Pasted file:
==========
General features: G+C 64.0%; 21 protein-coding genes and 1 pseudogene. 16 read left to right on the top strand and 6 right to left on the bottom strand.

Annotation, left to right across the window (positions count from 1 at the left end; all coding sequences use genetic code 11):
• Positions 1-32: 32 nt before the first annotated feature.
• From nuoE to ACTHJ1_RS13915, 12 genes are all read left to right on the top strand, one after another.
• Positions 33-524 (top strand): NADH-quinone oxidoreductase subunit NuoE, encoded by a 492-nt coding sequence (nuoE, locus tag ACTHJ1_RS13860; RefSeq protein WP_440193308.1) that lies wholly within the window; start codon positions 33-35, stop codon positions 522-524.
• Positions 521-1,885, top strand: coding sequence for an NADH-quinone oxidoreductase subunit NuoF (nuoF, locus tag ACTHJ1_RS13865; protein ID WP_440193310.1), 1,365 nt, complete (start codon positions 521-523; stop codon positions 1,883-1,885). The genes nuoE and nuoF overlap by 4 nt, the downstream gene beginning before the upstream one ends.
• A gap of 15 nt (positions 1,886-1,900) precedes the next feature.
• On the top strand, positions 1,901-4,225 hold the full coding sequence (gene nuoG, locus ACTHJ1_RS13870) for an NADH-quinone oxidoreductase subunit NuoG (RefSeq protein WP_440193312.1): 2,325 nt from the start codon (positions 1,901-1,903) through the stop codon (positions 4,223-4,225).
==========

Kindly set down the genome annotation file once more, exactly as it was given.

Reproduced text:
General features: G+C 64.0%; 21 protein-coding genes and 1 pseudogene. 16 read left to right on the top strand and 6 right to left on the bottom strand.

Annotation, left to right across the window (positions count from 1 at the left end; all coding sequences use genetic code 11):
• Positions 1-32: 32 nt before the first annotated feature.
• From nuoE to ACTHJ1_RS13915, 12 genes are all read left to right on the top strand, one after another.
• Positions 33-524 (top strand): NADH-quinone oxidoreductase subunit NuoE, encoded by a 492-nt coding sequence (nuoE, locus tag ACTHJ1_RS13860; RefSeq protein WP_440193308.1) that lies wholly within the window; start codon positions 33-35, stop codon positions 522-524.
• Positions 521-1,885, top strand: coding sequence for an NADH-quinone oxidoreductase subunit NuoF (nuoF, locus tag ACTHJ1_RS13865; protein ID WP_440193310.1), 1,365 nt, complete (start codon positions 521-523; stop codon positions 1,883-1,885). The genes nuoE and nuoF overlap by 4 nt, the downstream gene beginning before the upstream one ends.
• A gap of 15 nt (positions 1,886-1,900) precedes the next feature.
• On the top strand, positions 1,901-4,225 hold the full coding sequence (gene nuoG, locus ACTHJ1_RS13870) for an NADH-quinone oxidoreductase subunit NuoG (RefSeq protein WP_440193312.1): 2,325 nt from the start codon (positions 1,901-1,903) through the stop codon (positions 4,223-4,225).